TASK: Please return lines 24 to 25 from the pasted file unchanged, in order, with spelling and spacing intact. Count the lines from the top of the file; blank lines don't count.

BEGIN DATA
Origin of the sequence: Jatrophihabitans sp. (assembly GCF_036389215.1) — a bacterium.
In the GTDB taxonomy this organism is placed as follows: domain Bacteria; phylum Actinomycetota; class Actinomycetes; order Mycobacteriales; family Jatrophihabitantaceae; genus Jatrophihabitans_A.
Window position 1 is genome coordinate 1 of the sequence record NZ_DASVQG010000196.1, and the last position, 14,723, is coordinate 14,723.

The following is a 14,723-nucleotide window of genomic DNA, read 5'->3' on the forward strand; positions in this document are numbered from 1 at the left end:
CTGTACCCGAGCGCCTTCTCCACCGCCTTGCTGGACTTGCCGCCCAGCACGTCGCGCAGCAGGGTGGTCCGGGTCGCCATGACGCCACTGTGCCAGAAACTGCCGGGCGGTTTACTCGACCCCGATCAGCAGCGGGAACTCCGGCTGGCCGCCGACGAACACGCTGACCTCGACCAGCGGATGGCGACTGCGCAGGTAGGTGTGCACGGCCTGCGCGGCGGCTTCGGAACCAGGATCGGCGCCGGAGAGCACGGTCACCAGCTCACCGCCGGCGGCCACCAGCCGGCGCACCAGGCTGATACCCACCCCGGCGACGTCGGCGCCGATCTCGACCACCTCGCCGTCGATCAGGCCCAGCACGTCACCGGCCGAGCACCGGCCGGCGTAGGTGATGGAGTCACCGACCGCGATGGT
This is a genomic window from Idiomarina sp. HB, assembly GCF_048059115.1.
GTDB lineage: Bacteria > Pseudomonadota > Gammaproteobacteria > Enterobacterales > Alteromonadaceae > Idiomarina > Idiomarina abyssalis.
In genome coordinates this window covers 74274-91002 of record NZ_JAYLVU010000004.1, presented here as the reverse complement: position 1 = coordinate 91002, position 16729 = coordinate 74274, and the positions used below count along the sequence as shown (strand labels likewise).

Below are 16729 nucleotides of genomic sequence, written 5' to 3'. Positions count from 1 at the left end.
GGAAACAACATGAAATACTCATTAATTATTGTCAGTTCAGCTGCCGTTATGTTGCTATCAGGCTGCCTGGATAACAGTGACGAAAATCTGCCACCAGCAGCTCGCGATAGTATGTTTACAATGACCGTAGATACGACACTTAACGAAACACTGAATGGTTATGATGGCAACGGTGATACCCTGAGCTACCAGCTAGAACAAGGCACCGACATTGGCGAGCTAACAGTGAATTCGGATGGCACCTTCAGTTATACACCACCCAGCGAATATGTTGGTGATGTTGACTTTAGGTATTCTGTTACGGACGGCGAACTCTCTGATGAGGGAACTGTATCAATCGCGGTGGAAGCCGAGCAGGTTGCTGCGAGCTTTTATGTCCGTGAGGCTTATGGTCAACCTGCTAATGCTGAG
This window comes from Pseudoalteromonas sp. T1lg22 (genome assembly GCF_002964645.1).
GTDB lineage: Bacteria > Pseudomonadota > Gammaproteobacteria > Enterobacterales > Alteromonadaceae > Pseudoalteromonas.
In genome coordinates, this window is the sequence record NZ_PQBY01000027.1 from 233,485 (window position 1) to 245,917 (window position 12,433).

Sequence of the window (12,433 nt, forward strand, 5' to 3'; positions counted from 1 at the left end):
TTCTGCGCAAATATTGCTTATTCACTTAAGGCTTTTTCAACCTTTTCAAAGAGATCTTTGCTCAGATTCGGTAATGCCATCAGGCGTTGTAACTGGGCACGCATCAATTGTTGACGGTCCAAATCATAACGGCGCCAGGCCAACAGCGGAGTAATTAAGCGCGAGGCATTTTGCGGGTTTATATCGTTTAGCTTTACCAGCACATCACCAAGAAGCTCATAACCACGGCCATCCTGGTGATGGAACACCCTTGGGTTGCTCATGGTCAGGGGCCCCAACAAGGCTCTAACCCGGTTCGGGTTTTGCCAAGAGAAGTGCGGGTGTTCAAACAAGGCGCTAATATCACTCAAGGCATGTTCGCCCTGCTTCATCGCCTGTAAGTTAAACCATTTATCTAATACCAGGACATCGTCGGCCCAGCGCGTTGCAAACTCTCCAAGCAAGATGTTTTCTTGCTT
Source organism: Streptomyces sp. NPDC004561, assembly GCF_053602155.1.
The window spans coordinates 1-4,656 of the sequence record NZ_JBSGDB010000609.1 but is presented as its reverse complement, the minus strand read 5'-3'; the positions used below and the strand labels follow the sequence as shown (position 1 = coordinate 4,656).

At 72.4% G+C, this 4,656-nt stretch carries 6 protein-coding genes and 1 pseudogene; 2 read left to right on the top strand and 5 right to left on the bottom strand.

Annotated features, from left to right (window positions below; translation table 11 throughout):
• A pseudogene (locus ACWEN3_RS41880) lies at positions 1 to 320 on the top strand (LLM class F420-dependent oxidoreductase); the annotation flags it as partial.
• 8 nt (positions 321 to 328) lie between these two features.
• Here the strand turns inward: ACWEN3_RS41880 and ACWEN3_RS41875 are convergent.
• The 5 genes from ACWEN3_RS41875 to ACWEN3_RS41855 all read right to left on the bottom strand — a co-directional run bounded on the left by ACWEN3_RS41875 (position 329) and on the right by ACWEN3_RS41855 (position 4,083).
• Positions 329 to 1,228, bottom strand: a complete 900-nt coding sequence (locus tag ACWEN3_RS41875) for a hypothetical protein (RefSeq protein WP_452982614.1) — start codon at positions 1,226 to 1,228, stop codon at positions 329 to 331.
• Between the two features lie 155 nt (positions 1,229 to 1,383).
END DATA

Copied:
• Positions 329 to 1,228, bottom strand: a complete 900-nt coding sequence (locus tag ACWEN3_RS41875) for a hypothetical protein (RefSeq protein WP_452982614.1) — start codon at positions 1,226 to 1,228, stop codon at positions 329 to 331.
• Between the two features lie 155 nt (positions 1,229 to 1,383).